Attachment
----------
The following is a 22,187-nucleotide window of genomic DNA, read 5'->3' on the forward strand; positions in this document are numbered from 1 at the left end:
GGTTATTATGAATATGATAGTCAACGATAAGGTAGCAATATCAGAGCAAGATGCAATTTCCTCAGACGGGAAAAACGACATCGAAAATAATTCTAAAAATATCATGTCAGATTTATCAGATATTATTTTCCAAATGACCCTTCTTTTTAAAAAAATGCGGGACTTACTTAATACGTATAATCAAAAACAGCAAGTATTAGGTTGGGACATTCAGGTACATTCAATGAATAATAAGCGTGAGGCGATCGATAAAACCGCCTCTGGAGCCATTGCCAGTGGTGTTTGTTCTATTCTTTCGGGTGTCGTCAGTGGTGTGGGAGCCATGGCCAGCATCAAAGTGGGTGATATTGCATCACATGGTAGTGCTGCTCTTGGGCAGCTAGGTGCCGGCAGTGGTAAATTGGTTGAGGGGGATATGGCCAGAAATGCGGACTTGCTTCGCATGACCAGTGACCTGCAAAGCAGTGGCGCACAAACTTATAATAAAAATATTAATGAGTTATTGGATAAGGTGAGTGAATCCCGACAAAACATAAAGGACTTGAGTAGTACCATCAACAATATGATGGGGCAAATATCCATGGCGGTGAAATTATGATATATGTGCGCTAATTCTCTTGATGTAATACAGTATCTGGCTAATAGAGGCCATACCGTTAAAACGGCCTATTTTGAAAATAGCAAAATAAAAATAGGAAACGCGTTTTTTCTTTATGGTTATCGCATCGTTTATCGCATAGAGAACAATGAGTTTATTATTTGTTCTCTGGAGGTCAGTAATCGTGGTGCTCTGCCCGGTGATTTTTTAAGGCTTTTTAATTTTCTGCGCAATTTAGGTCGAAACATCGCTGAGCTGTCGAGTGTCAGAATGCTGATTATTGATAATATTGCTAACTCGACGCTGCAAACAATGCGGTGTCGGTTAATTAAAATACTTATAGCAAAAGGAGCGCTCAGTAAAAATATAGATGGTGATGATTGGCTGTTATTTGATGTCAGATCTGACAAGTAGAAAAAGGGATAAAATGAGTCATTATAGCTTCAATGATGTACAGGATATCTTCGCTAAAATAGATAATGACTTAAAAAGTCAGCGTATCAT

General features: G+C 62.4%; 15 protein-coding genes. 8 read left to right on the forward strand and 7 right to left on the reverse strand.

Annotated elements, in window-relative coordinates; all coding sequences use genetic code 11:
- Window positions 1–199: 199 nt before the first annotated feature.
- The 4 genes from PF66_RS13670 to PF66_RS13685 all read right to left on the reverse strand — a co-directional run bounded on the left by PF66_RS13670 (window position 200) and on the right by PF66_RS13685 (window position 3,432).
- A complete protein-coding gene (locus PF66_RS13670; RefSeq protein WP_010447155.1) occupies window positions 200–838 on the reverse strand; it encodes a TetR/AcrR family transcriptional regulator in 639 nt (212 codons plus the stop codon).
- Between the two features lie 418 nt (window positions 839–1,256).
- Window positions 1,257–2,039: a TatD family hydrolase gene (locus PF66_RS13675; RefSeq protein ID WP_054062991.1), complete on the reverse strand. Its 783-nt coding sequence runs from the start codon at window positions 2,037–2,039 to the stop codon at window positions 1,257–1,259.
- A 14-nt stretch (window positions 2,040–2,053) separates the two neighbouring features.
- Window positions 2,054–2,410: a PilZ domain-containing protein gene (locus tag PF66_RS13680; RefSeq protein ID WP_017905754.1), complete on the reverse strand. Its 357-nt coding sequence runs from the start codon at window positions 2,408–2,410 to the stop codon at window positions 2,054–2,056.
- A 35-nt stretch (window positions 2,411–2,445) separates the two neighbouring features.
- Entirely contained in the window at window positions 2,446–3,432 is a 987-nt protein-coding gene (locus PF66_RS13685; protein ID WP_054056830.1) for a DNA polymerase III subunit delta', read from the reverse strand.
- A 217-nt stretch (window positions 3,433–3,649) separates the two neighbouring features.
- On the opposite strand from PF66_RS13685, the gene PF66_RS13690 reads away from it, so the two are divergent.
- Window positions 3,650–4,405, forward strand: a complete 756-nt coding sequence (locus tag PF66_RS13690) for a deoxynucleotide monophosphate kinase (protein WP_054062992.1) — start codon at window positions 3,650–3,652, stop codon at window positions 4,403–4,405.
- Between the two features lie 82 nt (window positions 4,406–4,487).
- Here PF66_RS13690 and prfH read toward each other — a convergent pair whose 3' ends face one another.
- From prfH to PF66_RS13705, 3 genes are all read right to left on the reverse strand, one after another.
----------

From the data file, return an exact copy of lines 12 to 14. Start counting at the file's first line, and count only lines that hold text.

- A 35-nt stretch (window positions 2,411–2,445) separates the two neighbouring features.
- Entirely contained in the window at window positions 2,446–3,432 is a 987-nt protein-coding gene (locus PF66_RS13685; protein ID WP_054056830.1) for a DNA polymerase III subunit delta', read from the reverse strand.
- A 217-nt stretch (window positions 3,433–3,649) separates the two neighbouring features.